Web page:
Forbes - - CONTRARIAN TECHNOLOGY - Tyler Tech­nolo­gies

If call cen­ters sound in­ef­fi­cient, imag­ine how clunky lo­cal gov­ern­ments’ sys­tems are. Plano, Texas– based

makes soft­ware to bring dis­jointed op­er­a­tions for cities and states un­der one dig­i­tal roof. For in­stance, it moves state courts from pa­per to elec­tronic records and lets res­i­dents pay their util­ity bills on­line, earn­ing mul­ti­year con­tracts as large as $85 mil­lion. Ka­rina Funk, who co-man­ages Brown Ad­vi­sory’s $2.4 bil­lion (as­sets) Large Cap Sus­tain­able Growth Fund, has a

$60 mil­lion stake in Tyler and thinks de­mand for its ser­vices will only grow. “They can han­dle ev­ery­thing from a 911 call to a jail ad­mis­sion dig­i­tally,” Funk says. “Their work is im­per­a­tive in what we’re ex­pe­ri­enc­ing now with Covid.” min­i­miz­ing the need to tog­gle be­tween ap­pli­ca­tions. Sapoznik and his en­gi­neers also stud­ied the most ef­fec­tive hu­man rep­re­sen­ta­tives, try­ing to repli­cate their ex­per­tise into ASAPP soft­ware via ma­chine learn­ing. That soft­ware then coaches call-cen­ter staff on ef­fec­tive ways to re­spond to cus­tomer queries and tracks down crit­i­cal in­for­ma­tion. If a caller asks how to can­cel a flight, for ex­am­ple, ASAPP soft­ware au­to­mat­i­cally pulls up help­ful doc­u­ments for the agent to browse. If a cus­tomer reads a 16-digit ac­count num­ber, it’s in­stantly tran­scribed and dis­played on the agent’s screen for easy ref­er­ence.

When things go right, com­pa­nies us­ing ASAPP tech­nol­ogy see the num­ber of calls suc­cess­fully han­dled per hour in­crease from 40% to more than 150%. That can mean lower stress for call­cen­ter work­ers, which in turn re­duces the high turnover as­so­ci­ated with that line of work.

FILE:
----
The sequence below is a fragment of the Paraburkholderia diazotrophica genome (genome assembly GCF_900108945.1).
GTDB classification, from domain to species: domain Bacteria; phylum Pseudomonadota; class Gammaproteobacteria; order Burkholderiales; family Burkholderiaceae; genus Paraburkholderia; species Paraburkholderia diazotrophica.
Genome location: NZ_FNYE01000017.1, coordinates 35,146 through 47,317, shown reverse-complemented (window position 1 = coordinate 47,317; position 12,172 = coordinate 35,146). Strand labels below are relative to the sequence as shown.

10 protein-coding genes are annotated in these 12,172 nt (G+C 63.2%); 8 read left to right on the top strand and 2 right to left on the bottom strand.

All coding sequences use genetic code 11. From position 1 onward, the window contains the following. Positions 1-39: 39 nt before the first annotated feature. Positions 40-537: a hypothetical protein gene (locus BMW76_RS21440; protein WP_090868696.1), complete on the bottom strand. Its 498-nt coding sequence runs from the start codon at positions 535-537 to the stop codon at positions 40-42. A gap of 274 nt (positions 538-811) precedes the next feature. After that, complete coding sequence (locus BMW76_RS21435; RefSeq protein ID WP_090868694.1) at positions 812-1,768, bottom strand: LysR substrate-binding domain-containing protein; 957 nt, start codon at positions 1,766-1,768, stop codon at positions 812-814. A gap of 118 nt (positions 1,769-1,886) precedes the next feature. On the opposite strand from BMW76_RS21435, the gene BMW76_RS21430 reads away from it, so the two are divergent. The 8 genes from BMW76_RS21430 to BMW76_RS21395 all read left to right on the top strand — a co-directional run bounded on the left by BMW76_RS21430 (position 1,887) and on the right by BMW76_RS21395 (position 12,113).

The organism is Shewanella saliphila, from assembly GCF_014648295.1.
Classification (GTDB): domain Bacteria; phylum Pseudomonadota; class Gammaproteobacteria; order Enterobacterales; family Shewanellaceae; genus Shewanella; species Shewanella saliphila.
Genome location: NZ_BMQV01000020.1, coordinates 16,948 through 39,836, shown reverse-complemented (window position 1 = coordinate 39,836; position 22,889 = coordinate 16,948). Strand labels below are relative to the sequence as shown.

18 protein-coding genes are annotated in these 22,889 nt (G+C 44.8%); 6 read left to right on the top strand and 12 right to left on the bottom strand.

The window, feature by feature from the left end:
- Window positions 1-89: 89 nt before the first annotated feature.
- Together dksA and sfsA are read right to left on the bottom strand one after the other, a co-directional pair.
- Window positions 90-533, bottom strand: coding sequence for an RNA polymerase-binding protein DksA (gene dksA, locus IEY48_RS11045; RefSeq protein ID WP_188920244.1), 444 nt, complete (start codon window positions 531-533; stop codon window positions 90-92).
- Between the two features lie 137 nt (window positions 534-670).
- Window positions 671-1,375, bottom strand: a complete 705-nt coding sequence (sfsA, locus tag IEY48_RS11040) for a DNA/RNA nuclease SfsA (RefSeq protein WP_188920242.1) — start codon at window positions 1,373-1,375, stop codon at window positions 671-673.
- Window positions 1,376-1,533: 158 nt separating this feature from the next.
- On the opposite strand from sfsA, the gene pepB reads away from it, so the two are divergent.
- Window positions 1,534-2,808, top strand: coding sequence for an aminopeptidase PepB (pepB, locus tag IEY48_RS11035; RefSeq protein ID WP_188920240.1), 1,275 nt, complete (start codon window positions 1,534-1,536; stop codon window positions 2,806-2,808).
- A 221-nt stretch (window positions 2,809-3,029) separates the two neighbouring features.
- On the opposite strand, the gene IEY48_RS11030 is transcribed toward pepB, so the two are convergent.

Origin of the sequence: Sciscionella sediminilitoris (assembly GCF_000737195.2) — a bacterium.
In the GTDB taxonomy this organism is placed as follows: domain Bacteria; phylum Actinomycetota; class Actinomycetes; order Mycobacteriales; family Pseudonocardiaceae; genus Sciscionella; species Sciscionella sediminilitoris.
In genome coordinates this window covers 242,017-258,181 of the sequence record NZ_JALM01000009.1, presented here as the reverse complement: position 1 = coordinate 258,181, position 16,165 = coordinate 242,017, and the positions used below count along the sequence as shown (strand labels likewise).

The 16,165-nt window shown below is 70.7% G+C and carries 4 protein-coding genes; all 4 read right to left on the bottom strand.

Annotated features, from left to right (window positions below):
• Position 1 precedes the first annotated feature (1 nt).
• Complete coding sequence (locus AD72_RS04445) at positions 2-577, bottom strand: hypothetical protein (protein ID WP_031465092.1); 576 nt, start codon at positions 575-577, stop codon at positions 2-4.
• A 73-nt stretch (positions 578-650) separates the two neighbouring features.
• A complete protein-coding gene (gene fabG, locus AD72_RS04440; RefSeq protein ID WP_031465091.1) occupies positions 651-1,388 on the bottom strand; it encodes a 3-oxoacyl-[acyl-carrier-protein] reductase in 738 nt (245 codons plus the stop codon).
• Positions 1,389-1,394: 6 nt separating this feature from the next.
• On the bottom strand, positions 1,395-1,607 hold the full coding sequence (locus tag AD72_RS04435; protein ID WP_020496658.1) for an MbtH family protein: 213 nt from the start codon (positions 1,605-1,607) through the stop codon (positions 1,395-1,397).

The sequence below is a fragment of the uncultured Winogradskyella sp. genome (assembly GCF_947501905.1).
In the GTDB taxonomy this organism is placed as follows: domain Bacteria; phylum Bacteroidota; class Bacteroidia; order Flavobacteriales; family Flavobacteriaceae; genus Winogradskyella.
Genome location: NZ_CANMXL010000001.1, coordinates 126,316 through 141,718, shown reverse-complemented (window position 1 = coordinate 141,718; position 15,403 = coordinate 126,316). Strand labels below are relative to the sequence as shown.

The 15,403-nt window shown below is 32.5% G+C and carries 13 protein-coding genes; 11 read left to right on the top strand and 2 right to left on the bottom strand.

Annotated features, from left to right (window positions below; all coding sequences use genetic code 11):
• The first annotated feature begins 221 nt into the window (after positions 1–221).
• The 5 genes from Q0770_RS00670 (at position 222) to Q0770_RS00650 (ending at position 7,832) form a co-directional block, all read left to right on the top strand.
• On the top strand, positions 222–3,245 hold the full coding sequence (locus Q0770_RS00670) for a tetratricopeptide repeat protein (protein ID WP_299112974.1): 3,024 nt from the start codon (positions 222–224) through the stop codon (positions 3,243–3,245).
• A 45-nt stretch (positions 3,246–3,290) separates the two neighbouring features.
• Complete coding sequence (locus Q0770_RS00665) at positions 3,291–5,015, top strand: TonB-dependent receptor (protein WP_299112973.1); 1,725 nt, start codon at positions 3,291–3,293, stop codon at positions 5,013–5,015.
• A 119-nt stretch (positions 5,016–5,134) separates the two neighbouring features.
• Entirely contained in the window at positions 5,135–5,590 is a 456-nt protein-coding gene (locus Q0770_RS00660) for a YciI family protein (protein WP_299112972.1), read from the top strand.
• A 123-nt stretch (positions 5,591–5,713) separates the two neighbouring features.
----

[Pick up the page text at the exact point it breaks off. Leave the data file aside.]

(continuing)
A li­censed pi­lot with a fond­ness for clas­si­cal mu­sic who stud­ied math at the Univer­sity of Chicago, Sapoznik first ap­plied his cod­ing skills to his fam­ily’s real es­tate and fi­nan­cial busi­ness in Mi­ami. “I’d been do­ing some work in in­vest­ments where you build ma­chine-learn­ing prod­uct ca­pa­bil­i­ties to trade the mar­kets. The im­pact there is that there’s a num­ber that goes up or goes down,” he says. Merely mak­ing money didn’t ex­cite him.

Sapoznik hopes that op­ti­miz­ing call cen­ters is just a start for ASAPP, which he founded in 2014. He’s ac­tively search­ing for sim­i­lar “gi­gan­tic-size” busi­ness op­por­tu­ni­ties with “bro­ken­ness and tons of in­ter­est­ing data.” He thinks ASAPP can do that be­cause it’s built like a re­search or­ga­ni­za­tion—80% of its 300 em­ploy­ees are re­searchers or en­gi­neers.

“The ex­cit­ing thing about ASAPP is not so much what they’re go­ing after now, but whether or not they can go be­yond that,” says For­rester an­a­lyst Kjell Carls­son. “They, like so many of us, see the in­cred­i­ble po­ten­tial of [us­ing] nat­u­ral lan­guage pro­cess­ing for aug­mented in­tel­li­gence.”

Sum­ma­riz­ing ASAPP’S po­ten­tial, Sapoznik draws on his ex­pe­ri­ence as a pi­lot—in avi­a­tion, au­toma­tion has steadily trans­formed the cock­pit. “It’s in­creased safety from a pretty dra­matic per­spec­tive, and it hasn’t got­ten rid of pi­lots yet,” he says. “It’s just taken away chunks of their work­loads.”

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